HILLSBOROUGH COUNTY, Fla. — For many of us our dog or cat is a member of the family. However, have you actually thought about what would happen to your pet, if something happened to you?
Bob Watson’s cat Tommy is his best friend. Watson obviously wants to make sure Tommy is well cared for should something happen to him.
“I have all the paperwork I need on the cat, I got paperwork that’s about that thick,” said Watson.
However, not everyone is as prepared as Watson. Elder Law Attorney Danielle Faller is traveling to senior living centers around Hillsborough County explaining the facts.
“There are some studies that say about five to seven million dogs are surrendered to shelters after an owner's demise; and you are going to look at three to four million of those being euthanized because people haven’t planned properly,” said Faller.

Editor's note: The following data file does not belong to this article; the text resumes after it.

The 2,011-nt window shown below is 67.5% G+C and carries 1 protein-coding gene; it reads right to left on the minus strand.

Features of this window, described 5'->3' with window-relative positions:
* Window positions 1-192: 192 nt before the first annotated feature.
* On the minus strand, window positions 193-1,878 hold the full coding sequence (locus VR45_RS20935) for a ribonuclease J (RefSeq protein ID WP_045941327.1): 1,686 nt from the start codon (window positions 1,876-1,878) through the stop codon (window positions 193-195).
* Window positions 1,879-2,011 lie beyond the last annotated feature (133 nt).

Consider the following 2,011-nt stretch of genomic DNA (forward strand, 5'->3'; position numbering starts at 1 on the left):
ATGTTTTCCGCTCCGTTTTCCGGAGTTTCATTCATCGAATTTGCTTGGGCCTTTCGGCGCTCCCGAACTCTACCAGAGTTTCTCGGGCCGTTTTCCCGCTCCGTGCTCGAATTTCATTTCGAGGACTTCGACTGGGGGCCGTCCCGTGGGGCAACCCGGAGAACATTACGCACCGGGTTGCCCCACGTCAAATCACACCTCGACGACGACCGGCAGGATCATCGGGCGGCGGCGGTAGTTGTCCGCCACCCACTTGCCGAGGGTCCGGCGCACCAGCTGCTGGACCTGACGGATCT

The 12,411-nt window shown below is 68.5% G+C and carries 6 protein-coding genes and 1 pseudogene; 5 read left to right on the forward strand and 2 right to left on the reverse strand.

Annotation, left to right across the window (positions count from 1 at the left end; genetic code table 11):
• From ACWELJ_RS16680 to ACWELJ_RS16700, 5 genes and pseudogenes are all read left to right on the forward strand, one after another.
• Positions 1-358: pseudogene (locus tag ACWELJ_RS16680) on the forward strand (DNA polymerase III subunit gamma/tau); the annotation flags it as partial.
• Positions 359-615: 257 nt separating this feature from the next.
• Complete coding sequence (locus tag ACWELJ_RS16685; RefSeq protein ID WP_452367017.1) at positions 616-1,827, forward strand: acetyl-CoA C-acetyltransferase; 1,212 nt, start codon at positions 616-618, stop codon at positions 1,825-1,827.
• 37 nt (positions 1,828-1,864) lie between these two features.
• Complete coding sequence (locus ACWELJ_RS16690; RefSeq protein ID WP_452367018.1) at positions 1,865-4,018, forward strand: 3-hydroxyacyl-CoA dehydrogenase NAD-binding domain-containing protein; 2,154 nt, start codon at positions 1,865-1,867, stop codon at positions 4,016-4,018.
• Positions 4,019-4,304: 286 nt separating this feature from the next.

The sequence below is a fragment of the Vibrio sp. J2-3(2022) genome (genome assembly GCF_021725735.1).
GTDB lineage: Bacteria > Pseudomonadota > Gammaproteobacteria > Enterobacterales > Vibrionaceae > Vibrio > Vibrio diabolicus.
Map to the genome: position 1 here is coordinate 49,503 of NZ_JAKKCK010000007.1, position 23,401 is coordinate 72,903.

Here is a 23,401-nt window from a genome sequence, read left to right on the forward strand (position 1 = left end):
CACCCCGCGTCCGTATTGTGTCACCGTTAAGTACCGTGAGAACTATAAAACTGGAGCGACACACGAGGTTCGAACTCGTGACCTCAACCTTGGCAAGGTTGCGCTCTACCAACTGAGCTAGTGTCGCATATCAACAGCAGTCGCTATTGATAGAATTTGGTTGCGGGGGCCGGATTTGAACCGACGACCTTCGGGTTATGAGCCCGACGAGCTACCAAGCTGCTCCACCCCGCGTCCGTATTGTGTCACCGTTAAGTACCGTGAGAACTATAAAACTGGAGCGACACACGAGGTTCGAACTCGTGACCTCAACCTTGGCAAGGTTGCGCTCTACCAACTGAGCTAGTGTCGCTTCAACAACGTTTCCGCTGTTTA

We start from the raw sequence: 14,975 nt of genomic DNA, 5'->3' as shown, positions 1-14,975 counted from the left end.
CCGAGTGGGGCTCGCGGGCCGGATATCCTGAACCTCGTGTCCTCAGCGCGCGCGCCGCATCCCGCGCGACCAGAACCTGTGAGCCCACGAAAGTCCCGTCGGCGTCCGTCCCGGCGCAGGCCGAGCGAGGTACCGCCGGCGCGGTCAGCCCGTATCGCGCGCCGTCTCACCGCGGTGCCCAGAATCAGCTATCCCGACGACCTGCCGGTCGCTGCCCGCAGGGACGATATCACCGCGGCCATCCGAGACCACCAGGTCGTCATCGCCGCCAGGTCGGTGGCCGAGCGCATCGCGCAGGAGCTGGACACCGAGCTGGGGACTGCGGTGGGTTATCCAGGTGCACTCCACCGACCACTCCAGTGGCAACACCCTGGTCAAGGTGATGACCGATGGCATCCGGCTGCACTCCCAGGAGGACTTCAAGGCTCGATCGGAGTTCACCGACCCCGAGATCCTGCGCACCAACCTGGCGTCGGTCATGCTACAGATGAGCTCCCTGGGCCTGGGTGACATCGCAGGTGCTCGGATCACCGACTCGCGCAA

She said pet owners need to make sure they have a person in writing who is willing and ready to take over custody of the animal when needed.
“Will the custodian provide the standard of living that you like? Does your dog need a backyard? Does your dog like to go on the boat? Are they going to be home a lot? Are they going to be working a lot?,” said Faller.
Faller said one of the biggest mistakes people make is leaving money to their pet.
“It’s important to realize pets are property and they can’t inherit property,” said Faller.
Faller said that money needs to go to the custodian with specific guidelines of what it’s to be used for.
“What if your animal is more on the geriatric side, that has more health care issues,” said Faller.
For more information on Faller's seminars, go to www.hemnesslaw.com.